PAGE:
"We don't count for those in power, except when they seek our votes," Vicente said.
Spain is immersed in a double-dip recession with 25 percent unemployment. The government of Prime Minister Mariano Rajoy is implementing harsh austerity reforms aimed at avoiding a financial implosion and a national bailout like that required by Greece, Portugal, Ireland and Cyprus.
However, the level of bad debt in the country's banks has risen to record levels and the 16 other countries that use the euro as a currency have agreed to lend Spain up to €100 billion to help support banks weighed down by bad loans and investments.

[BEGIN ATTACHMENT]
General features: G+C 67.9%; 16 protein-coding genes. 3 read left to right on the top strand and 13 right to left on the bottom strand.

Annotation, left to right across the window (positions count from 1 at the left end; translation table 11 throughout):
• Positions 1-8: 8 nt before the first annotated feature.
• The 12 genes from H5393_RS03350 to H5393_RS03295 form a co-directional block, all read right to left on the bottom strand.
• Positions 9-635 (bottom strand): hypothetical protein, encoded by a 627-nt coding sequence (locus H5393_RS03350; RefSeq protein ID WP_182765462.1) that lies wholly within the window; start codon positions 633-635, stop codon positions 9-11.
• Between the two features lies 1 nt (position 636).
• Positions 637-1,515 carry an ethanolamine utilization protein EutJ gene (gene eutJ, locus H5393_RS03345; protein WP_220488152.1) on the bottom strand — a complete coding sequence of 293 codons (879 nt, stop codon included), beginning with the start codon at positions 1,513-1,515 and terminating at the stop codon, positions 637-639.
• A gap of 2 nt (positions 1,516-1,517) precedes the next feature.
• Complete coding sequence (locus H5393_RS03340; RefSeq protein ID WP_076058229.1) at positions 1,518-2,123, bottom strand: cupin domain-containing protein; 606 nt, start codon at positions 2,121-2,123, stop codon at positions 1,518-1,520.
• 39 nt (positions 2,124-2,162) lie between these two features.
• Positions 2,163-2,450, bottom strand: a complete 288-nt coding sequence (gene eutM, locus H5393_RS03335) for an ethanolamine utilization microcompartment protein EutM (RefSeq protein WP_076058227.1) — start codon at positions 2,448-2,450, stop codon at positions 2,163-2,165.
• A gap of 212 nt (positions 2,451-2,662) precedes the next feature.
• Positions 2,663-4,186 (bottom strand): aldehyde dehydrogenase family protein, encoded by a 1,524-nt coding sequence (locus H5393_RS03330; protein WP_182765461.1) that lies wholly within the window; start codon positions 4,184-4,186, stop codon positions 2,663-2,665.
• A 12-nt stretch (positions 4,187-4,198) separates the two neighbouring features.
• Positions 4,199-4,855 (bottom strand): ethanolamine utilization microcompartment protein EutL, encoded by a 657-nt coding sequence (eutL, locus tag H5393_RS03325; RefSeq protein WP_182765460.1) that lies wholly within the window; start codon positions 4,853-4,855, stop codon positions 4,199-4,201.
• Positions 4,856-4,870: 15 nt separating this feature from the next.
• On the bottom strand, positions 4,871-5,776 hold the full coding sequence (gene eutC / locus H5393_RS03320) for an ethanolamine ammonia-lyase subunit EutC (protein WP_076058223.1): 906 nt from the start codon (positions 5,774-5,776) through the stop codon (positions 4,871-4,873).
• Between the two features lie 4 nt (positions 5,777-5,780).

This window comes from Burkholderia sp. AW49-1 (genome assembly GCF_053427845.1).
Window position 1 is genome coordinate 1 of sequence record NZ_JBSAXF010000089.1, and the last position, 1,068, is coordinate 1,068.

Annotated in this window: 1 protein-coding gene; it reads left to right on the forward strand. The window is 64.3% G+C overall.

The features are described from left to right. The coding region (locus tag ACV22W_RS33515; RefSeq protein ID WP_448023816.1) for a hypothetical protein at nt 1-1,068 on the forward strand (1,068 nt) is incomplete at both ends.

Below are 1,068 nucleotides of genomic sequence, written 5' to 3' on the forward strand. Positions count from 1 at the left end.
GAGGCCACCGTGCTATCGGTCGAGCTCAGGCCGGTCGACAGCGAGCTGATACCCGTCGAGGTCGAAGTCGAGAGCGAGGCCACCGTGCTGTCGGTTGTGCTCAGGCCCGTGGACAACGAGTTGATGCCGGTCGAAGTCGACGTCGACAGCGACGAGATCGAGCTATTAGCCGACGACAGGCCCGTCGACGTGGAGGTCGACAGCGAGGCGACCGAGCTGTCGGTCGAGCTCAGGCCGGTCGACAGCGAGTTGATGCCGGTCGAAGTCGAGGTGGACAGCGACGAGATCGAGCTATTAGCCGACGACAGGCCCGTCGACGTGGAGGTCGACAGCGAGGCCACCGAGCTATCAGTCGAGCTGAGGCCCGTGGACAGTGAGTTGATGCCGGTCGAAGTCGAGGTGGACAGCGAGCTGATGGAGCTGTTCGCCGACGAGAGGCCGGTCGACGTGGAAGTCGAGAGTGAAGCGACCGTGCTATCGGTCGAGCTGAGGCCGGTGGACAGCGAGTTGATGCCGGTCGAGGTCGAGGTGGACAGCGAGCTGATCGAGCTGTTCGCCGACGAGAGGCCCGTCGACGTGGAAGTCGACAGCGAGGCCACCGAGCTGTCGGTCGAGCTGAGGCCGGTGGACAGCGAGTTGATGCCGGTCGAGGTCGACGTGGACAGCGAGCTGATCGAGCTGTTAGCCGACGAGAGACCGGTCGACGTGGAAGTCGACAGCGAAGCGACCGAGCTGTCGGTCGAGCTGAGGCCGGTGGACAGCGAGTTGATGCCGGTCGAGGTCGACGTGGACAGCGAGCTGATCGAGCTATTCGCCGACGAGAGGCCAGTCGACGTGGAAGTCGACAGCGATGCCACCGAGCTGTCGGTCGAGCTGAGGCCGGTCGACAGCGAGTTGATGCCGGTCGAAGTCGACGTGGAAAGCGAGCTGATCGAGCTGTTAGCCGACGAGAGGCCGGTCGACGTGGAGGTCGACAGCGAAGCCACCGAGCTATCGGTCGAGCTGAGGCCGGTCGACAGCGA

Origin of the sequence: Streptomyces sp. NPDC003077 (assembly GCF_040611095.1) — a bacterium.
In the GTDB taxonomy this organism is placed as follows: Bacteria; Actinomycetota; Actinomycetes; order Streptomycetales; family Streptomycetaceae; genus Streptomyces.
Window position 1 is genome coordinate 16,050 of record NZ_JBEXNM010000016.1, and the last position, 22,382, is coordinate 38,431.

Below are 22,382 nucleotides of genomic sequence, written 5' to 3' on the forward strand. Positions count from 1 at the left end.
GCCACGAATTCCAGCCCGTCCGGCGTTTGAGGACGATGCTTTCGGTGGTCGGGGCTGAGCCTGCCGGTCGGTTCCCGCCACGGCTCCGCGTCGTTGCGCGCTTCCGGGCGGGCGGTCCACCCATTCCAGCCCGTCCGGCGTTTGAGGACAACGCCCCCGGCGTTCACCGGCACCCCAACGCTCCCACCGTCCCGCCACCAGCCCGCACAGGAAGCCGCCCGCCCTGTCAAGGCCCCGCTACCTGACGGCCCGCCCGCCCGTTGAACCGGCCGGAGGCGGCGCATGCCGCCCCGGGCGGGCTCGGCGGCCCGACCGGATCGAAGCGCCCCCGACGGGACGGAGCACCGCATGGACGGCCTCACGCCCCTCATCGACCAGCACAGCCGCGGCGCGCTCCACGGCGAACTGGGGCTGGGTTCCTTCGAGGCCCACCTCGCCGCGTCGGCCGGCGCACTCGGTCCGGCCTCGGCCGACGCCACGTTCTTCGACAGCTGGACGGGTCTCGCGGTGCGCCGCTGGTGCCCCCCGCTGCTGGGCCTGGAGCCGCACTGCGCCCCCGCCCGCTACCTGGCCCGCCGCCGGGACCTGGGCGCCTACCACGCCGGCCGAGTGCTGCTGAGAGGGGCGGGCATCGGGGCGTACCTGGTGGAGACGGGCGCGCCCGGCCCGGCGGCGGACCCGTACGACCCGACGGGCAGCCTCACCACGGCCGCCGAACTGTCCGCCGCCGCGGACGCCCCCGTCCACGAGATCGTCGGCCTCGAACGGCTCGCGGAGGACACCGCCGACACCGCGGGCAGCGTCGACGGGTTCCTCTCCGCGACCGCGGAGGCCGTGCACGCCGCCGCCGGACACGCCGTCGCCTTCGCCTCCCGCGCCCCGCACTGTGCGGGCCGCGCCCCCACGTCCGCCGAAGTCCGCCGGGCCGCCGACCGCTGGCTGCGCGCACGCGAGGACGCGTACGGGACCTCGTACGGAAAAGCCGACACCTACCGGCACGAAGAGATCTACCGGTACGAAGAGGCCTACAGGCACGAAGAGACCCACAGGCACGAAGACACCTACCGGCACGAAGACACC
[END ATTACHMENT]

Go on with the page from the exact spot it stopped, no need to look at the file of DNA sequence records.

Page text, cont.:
Overspent regions have found it difficult to refinance their debt through money markets and have had to turn to the central government for aid, while cutting budgets.
Spain's regions have a combined debt of €145 billion ($185 billion) — of which around €36 billion has had to be refinanced this year.
"We know times are hard for everyone, but we who have begun life with so little are on the verge of collapse, and we can't just disappear," Gonzalez said.
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